Home Memoirs Leaving Karachi – III

Leaving Karachi – III

Leaving Karachi – III
Illustration by Ansellia Kulikku

Narayan missed his father, who had stayed behind in Karachi and had no way to send word to his family. He heard from his uncle that the Japanese had not surrendered. In Europe, however, the Soviets had defeated the German troops and littered Stalingrad with corpses. It was only a matter of time.

By Sheila Sundar

The southern village of Kallidaikurchi was cushioned by family. After arriving from Karachi, Narayan, his mother, his two sisters, and his brother moved into his mother’s uncle’s house. Like all Brahmin homes, theirs was in the shadow of the village temple. Narayan would wake to the movement of Brahmin families tending to the altars. He was not the eldest cousin, but he was the eldest male, which both extended and truncated his adolescence, freeing him from the domestic or financial responsibility of adulthood but allowing him its full liberty. At night, he sat alone at his Grandmother Meenakshi Patti’s feet, a coveted place that only he was ever granted.

His family enrolled him in a Tamil-medium school, but the curved onslaught of letters made him dizzy. Some mornings he skipped school entirely, walking to the river or the surrounding rice paddies to watch farmers pound at the dirt, the men’s backs slick as though they’d been oiled.

One afternoon, he visited his ancestral village of Adaichani, 10 kilometers north of Kallidaikurchi. Similar to Kallidaikurchi, it had a landscape of temple flanked by its agraharam—the Brahmin quarter of a South Indian village—and the village boundaries marked by its rice paddies. Returning from the village cricket field, past the rice paddies, he saw that the men kept earthen vessels of water beside them as they worked. The farmers didn’t acknowledge him as he pushed past the brush that separated the paddy fields from the main road. “I’m thirsty,” he told a group of men. They looked at each other wordlessly, but didn’t offer him a drink. “I’d like some water,” he repeated. He picked up the vessel, holding the cool rim an inch from his lips and pouring the water down his throat.

The following night, back in Kallidaikurchi, he told his grandmother about the drink of water.

She sat up, agitated in a way he had never seen. “You should not have done that.”

“I was hot,” he said. “And they kept it in a vessel.” At home they rarely drank their water chilled, as the ice chest was used for storing milk and cream. But water from the vessel, even resting on the hot earth, was better than anything he could have retrieved from the chest.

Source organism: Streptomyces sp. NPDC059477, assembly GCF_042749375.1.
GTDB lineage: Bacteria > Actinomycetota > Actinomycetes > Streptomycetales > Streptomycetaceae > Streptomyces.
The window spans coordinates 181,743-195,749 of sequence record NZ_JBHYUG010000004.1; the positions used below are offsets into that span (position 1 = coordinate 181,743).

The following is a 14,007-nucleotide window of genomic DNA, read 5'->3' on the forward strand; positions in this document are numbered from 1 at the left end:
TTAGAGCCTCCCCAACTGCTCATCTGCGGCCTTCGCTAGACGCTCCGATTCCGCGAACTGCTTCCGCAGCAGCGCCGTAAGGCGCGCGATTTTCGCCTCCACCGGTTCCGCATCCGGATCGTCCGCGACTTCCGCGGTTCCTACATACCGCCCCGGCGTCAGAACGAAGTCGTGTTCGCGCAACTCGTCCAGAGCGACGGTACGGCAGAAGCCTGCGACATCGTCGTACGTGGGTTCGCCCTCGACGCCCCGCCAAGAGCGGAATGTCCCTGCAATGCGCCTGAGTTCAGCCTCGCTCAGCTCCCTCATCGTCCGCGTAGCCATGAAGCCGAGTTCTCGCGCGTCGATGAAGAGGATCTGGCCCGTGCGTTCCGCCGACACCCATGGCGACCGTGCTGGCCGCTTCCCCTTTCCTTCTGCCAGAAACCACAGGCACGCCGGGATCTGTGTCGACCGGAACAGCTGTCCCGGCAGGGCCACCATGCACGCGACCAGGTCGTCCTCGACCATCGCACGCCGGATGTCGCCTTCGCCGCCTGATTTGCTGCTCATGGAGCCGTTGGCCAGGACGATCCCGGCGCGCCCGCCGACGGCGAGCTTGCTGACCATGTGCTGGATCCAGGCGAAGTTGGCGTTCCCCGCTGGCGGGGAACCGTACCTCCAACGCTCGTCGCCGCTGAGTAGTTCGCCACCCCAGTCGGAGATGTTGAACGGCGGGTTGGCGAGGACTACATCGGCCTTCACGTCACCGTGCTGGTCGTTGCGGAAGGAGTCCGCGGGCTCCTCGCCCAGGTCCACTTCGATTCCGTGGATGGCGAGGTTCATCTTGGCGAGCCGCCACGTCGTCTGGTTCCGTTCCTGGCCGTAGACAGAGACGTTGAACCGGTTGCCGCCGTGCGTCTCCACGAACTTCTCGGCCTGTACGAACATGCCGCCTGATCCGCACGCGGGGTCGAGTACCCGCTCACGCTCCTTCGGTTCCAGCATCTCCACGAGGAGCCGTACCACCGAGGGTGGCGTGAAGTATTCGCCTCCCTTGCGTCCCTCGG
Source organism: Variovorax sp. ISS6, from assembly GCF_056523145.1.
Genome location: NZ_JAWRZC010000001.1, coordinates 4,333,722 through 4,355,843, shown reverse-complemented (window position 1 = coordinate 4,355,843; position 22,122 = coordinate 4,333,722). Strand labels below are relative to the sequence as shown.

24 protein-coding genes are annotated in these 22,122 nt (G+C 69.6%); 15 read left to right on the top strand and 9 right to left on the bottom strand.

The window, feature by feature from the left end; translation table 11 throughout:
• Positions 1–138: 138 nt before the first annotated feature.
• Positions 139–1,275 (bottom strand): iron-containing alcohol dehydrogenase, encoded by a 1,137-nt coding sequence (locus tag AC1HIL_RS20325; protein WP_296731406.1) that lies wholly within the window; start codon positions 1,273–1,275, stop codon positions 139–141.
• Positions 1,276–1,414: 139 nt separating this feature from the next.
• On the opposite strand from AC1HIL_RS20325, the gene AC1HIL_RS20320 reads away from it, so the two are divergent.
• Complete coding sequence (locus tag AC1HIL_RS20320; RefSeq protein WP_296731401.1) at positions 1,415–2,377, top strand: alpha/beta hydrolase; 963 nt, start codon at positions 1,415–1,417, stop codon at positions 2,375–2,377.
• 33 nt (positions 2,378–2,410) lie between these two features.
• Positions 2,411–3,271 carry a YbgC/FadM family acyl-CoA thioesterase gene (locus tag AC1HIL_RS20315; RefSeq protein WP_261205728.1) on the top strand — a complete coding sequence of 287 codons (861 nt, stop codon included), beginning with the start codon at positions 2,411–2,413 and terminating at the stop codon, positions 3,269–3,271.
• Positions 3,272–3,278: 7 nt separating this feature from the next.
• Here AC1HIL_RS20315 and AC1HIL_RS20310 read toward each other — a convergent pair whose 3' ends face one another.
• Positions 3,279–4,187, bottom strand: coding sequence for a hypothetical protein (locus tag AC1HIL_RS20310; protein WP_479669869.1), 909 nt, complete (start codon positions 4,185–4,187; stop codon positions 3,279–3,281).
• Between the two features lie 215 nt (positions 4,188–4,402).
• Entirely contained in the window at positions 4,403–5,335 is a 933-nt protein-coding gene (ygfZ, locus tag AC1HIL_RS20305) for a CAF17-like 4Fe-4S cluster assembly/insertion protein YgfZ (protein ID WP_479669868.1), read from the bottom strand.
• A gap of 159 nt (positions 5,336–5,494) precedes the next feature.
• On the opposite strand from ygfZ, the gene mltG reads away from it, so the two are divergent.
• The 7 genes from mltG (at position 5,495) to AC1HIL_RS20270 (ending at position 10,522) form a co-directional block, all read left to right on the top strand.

“You shouldn’t touch their water,” she said.

“He only seemed bothered because he didn’t want to share his water.”

“Then that is reason alone.”


Meenakshi Patti was normally generous with knowledge and family lore. Like the fire lit outside the temple, her store of information seemed to grow the more she fed it with stories told to her eldest grandson. Shortly after their arrival, he had touched the folds of her belly and asked why it sagged in this way. She had explained the nine pregnancies it had carried and the pain of pushing each child from her body. On the subject of the water she simply said, “Leave people to their customs.”

Narayan’s pride over the interaction was tinged with shame. The men did not have the authority to refuse him their water. In the village, without the direct authorial presence of the British, his family and the agraharam’s other Brahmin residents stood in their place, exercising the same full authority the British did when they confined him to the front row of the theater and sent his family away from their home.

Life in the agraharam was deeply ritualistic. Two rows of houses, occupied by Brahmin families, faced the temple. Women woke in the morning to mix cow dung and water to spray outside the houses and decorate the front steps with kolam. On certain days, Narayan would watch the temple deity being pulled through the village by a chariot, so the people of the agraharam could pay homage to it with coconuts and flowers. Prayers were interrupted only for one occasion; when a person died in any house facing the street, all temple worship was postponed until the body was removed.

After morning prayers, poor Brahmin boys from the village would go door-to-door, cupping a small vessel that they filled with boiled rice from each of the agraharam’s residents. Each family would drop a few spoons of cooked rice into their vessels, until the mound of grains peered over the top.

“Why do we feed them?” Narayan asked his aunt.

She ignored him. She was less talkative than Meenakshi Patti, consumed by service to home and temple, which left little room for analysis and discussion. She had swept the front step clean and applied the decorative kolam outside the front door. She studied it for any imperfections, then returned to the house.

“Why do we feed them?” Narayan asked his grandmother that night.

“It’s our duty,” she said. “It’s what Brahmins do.”